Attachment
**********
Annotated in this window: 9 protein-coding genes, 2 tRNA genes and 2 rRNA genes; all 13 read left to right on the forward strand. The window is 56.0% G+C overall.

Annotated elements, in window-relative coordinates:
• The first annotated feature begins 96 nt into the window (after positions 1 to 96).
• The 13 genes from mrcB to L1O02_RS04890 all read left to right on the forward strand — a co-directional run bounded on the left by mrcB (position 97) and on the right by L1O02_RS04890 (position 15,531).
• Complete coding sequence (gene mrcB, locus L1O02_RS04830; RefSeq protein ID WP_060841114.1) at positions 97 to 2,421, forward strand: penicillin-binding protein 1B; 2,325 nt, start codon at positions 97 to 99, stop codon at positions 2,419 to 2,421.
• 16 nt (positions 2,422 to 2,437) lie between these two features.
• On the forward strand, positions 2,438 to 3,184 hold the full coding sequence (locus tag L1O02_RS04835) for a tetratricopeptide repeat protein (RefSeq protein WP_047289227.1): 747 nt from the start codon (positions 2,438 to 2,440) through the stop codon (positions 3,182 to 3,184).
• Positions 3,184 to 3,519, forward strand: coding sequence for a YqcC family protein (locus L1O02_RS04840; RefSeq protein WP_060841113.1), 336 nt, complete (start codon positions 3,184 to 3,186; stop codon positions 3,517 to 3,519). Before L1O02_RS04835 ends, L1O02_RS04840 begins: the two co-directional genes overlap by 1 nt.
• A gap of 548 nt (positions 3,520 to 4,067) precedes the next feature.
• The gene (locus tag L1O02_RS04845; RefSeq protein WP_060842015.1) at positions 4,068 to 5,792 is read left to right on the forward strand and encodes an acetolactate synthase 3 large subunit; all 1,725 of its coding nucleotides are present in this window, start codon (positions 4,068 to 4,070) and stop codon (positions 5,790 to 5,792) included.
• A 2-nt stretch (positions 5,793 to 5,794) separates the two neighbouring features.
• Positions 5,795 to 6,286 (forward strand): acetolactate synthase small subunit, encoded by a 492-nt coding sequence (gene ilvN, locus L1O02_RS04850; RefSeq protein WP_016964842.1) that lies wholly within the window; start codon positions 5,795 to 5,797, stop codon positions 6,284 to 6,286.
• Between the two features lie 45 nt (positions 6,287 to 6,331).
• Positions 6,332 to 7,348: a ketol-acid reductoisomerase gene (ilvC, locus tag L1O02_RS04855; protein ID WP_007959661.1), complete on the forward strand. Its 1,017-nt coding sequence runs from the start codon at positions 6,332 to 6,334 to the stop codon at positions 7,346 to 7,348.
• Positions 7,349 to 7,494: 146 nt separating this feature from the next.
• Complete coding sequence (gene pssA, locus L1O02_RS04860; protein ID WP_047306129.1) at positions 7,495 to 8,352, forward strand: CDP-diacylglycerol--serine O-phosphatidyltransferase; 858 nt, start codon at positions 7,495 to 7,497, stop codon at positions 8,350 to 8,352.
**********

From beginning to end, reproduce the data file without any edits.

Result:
Annotated in this window: 9 protein-coding genes, 2 tRNA genes and 2 rRNA genes; all 13 read left to right on the forward strand. The window is 56.0% G+C overall.

Annotated elements, in window-relative coordinates:
• The first annotated feature begins 96 nt into the window (after positions 1 to 96).
• The 13 genes from mrcB to L1O02_RS04890 all read left to right on the forward strand — a co-directional run bounded on the left by mrcB (position 97) and on the right by L1O02_RS04890 (position 15,531).
• Complete coding sequence (gene mrcB, locus L1O02_RS04830; RefSeq protein ID WP_060841114.1) at positions 97 to 2,421, forward strand: penicillin-binding protein 1B; 2,325 nt, start codon at positions 97 to 99, stop codon at positions 2,419 to 2,421.
• 16 nt (positions 2,422 to 2,437) lie between these two features.
• On the forward strand, positions 2,438 to 3,184 hold the full coding sequence (locus tag L1O02_RS04835) for a tetratricopeptide repeat protein (RefSeq protein WP_047289227.1): 747 nt from the start codon (positions 2,438 to 2,440) through the stop codon (positions 3,182 to 3,184).
• Positions 3,184 to 3,519, forward strand: coding sequence for a YqcC family protein (locus L1O02_RS04840; RefSeq protein WP_060841113.1), 336 nt, complete (start codon positions 3,184 to 3,186; stop codon positions 3,517 to 3,519). Before L1O02_RS04835 ends, L1O02_RS04840 begins: the two co-directional genes overlap by 1 nt.
• A gap of 548 nt (positions 3,520 to 4,067) precedes the next feature.
• The gene (locus tag L1O02_RS04845; RefSeq protein WP_060842015.1) at positions 4,068 to 5,792 is read left to right on the forward strand and encodes an acetolactate synthase 3 large subunit; all 1,725 of its coding nucleotides are present in this window, start codon (positions 4,068 to 4,070) and stop codon (positions 5,790 to 5,792) included.
• A 2-nt stretch (positions 5,793 to 5,794) separates the two neighbouring features.
• Positions 5,795 to 6,286 (forward strand): acetolactate synthase small subunit, encoded by a 492-nt coding sequence (gene ilvN, locus L1O02_RS04850; RefSeq protein WP_016964842.1) that lies wholly within the window; start codon positions 5,795 to 5,797, stop codon positions 6,284 to 6,286.
• Between the two features lie 45 nt (positions 6,287 to 6,331).
• Positions 6,332 to 7,348: a ketol-acid reductoisomerase gene (ilvC, locus tag L1O02_RS04855; protein ID WP_007959661.1), complete on the forward strand. Its 1,017-nt coding sequence runs from the start codon at positions 6,332 to 6,334 to the stop codon at positions 7,346 to 7,348.
• Positions 7,349 to 7,494: 146 nt separating this feature from the next.
• Complete coding sequence (gene pssA, locus L1O02_RS04860; protein ID WP_047306129.1) at positions 7,495 to 8,352, forward strand: CDP-diacylglycerol--serine O-phosphatidyltransferase; 858 nt, start codon at positions 7,495 to 7,497, stop codon at positions 8,350 to 8,352.